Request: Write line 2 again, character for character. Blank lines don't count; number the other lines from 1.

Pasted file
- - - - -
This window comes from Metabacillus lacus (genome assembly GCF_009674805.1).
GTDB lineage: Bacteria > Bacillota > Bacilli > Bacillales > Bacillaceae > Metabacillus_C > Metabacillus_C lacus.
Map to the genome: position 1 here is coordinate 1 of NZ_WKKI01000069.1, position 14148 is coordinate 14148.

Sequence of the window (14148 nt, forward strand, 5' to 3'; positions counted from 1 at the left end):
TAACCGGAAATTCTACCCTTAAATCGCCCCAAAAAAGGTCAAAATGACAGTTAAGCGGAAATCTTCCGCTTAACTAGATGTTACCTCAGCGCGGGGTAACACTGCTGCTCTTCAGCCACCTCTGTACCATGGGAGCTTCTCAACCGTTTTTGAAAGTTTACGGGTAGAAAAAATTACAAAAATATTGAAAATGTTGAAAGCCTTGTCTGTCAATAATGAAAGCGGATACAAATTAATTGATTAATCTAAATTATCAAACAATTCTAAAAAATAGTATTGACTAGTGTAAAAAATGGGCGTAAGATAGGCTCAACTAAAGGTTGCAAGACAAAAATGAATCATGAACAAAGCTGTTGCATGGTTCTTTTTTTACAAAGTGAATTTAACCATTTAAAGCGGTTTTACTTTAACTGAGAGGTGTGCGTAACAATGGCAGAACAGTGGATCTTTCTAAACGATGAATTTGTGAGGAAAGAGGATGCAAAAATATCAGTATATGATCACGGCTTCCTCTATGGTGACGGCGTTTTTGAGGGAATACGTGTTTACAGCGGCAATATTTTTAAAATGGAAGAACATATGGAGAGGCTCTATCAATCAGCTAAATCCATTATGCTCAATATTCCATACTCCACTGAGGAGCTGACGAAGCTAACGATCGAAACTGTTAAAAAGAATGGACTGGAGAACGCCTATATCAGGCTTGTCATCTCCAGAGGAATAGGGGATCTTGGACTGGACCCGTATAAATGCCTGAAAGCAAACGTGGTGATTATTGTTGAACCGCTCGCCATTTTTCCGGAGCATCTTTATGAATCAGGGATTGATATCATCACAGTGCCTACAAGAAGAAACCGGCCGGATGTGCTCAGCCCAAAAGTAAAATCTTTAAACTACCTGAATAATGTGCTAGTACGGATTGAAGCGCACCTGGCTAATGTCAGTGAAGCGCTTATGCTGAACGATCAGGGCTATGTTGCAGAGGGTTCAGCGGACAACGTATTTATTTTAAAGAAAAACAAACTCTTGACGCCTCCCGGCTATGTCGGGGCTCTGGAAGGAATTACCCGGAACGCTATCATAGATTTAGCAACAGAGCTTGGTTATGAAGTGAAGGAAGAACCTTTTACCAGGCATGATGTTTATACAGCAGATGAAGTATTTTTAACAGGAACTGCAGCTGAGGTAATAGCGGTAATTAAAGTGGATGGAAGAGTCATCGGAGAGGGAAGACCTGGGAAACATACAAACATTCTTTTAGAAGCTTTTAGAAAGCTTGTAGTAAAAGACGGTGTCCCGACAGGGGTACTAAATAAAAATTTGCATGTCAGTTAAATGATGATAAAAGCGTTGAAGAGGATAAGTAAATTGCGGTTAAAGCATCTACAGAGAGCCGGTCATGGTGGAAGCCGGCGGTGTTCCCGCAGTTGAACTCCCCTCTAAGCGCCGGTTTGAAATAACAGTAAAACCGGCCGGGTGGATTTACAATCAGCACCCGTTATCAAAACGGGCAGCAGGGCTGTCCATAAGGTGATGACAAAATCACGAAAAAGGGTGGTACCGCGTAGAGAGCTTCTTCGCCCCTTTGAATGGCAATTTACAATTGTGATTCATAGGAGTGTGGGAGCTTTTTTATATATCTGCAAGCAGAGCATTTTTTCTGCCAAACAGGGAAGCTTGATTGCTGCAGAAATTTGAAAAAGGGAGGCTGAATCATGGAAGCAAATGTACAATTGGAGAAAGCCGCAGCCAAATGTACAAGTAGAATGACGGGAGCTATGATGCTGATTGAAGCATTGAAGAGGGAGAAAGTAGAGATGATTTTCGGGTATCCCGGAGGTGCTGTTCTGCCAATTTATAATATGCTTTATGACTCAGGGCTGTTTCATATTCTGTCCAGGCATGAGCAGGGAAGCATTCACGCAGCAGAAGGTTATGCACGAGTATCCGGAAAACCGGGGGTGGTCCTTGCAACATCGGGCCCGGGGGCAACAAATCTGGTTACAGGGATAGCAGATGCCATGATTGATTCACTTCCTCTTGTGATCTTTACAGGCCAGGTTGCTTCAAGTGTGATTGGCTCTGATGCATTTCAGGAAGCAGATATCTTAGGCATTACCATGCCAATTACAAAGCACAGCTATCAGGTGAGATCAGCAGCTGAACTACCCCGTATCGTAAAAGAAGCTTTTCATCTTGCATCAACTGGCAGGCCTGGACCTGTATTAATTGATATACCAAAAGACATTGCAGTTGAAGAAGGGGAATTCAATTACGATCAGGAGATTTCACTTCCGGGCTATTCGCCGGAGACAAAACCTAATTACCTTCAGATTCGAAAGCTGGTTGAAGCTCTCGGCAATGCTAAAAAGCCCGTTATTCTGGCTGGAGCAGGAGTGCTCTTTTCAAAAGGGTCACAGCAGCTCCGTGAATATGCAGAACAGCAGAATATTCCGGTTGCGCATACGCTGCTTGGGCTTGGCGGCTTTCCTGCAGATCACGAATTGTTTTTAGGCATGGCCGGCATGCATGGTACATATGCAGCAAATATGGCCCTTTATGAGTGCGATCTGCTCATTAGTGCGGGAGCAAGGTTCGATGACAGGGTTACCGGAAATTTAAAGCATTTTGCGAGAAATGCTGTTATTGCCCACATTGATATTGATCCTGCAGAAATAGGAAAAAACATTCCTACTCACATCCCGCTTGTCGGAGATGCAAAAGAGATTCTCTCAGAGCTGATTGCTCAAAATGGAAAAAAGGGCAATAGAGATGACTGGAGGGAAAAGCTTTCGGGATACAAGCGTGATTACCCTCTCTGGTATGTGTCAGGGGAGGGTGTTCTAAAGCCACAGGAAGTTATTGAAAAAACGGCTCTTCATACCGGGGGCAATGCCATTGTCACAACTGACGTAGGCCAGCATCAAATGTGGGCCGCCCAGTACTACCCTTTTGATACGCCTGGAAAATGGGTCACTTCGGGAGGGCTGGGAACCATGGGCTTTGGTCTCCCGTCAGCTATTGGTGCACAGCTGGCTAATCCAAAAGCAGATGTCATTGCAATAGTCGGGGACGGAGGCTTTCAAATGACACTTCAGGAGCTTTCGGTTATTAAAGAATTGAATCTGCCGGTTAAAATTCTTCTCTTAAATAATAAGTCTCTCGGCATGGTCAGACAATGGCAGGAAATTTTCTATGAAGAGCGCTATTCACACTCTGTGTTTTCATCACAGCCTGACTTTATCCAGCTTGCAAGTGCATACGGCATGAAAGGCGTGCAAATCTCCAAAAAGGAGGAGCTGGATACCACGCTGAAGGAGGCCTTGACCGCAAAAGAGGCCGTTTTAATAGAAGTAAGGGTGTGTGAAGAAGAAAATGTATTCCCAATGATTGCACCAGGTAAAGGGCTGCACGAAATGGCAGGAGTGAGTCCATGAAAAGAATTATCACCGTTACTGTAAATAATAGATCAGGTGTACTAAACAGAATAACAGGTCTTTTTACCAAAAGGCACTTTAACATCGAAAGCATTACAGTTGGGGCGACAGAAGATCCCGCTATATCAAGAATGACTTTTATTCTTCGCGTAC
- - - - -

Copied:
GTDB lineage: Bacteria > Bacillota > Bacilli > Bacillales > Bacillaceae > Metabacillus_C > Metabacillus_C lacus.